Fast action images come out better now that Panasonic uses a modified ‘Black Frame Insertion’ technique. This makes even more detail visible in fast-moving images, without annoying flicker or excessive loss of brightness as a side effect. We thought that the ‘Minimum’ setting was the best choice, although you might want to leave it off in HDR so as not to lose clarity. Combined with the excellent ‘Intelligent Frame Creation’ technique, even fast pan shots are beautifully smooth and detailed. Keep ‘Intelligent Frame Creation’ at the ‘minimum’ setting, although it must be said, even in the highest setting the results were very good.
The ‘True Cinema’ image mode has been calibrated exemplarily. Accurate colors, a perfectly neutral gray scale, the images are indeed worthy of a studio monitor, an exceptional achievement. Panasonic also implemented the ‘Filmmaker Mode’, which guarantees that you see the images as the director intended. Filmmaker mode deactivates almost all image processing, but delivers the same beautiful images as True Cinema.
With support for HDR10, HLG, Dolby Vision and HDR10 +, you don’t have to ask questions about the format of your HDR material. But what about the peak brightness? It is indeed impressive. The HZ2000 scores 1008 nits on a 10% window, which is indeed about 20% more than most competitors. It also retains that lead on larger white parties (up to 50% white). Combined with the large color gamut (97% DCI-P3) and the excellent processing of HDR images, the viewing experience is fantastic.
One last asset. Panasonic now also offers Dolby Vision IQ. The TV adjusts the Dolby Vision image based on the ambient light. For example, dark scenes are lightly brightened so that you see sufficient black detail even with more ambient light. What’s more, under the name ‘Intelligent Sensing’, Panasonic offers a similar function for HDR10; HDR10 +, HLG and SDR footage. In a lot of ambient light, colors are made slightly richer and the image gets a little more clarity so that it retains its impact.
TX-55HZ2000: Sound quality
With the ‘Technics’ brand on the loudspeaker grille, we also expect good performance in the audio field. The TV is equipped with a 140 Watt audio system of which 2x 20W is in upfiring speakers for Dolby Atmos. Everything has been tuned by Technics. During installation, you specify how far the set is from the back wall and how far it is from your ceiling, so that the TV can ensure optimal results. And yes, the sound is very good. With the volume knob on the halfway, the music is sometimes too loud, so there is a lot of power in it.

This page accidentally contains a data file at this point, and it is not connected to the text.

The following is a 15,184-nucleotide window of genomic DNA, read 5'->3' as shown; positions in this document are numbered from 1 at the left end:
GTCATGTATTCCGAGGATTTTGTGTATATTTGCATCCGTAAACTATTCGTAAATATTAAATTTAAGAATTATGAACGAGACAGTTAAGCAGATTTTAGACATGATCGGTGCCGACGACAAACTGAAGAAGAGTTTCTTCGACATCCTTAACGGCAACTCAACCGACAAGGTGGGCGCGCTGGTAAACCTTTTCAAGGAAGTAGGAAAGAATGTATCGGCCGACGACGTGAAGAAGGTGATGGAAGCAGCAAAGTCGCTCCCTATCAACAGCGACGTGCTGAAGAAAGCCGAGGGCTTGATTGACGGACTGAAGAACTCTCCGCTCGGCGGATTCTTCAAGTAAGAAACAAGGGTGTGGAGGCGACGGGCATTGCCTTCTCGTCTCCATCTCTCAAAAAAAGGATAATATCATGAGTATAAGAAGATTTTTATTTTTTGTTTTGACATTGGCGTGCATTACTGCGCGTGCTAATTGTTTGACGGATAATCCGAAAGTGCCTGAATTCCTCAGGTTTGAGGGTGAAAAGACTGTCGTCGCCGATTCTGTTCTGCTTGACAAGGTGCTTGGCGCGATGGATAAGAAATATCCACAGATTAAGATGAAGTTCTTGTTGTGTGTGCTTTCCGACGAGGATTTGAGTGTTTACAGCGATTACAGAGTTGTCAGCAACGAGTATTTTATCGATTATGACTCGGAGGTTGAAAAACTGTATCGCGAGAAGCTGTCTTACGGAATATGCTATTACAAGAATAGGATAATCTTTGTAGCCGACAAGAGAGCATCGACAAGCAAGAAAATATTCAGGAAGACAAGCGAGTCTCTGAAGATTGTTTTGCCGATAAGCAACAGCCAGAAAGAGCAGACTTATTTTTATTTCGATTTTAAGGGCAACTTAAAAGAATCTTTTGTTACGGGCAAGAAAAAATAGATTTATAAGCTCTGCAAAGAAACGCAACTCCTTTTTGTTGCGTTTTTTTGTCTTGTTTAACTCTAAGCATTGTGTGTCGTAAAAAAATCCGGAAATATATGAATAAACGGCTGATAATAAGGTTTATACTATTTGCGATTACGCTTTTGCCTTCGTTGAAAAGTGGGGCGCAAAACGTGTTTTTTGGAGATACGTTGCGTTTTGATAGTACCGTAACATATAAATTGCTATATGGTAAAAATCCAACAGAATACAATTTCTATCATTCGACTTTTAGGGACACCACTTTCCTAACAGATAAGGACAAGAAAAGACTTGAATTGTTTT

What we do hear is that, depending on how high you set the volume, the timbre changes slightly, presumably to prevent overdriving. The effect is not so pronounced as to be a nuisance. Technics tunes the sound relatively sharply, so that screeching guitars or solid snare drums come in very hard. Playing around with the settings a bit can fix that. Also visit the ‘Sound field creation’ setting. Panasonic uses the upfiring speakers to create a different atmosphere experience: that of a recording studio, stage or movie theater.
And what about Dolby Atmos? We dove into a Star Wars space battle and the TV gives an excellent sense of spaciousness, with a clear portion of height effects. You rarely hear any noise above your head, which may depend on the settings and your room, but that is also quite a challenge for all TVs. Either way, the Panasonic scores excellent and will give your movie experience a significant boost.
The Panasonic TX-55HZ2000 is the TV of choice for the film fanatic. Its only downside: no HDMI 2.1 connections, so not the best choice for next-gen gamers. But unparalleled OLED picture quality, with deep contrast, many shadow nuances, rich colors and top performance for HDR thanks to a customized OLED panel. A powerful audio solution with Dolby Atmos support and upfiring speakers complement the impressive images with room-filling surround. The price tag is hefty, which unfortunately belongs to a reference model.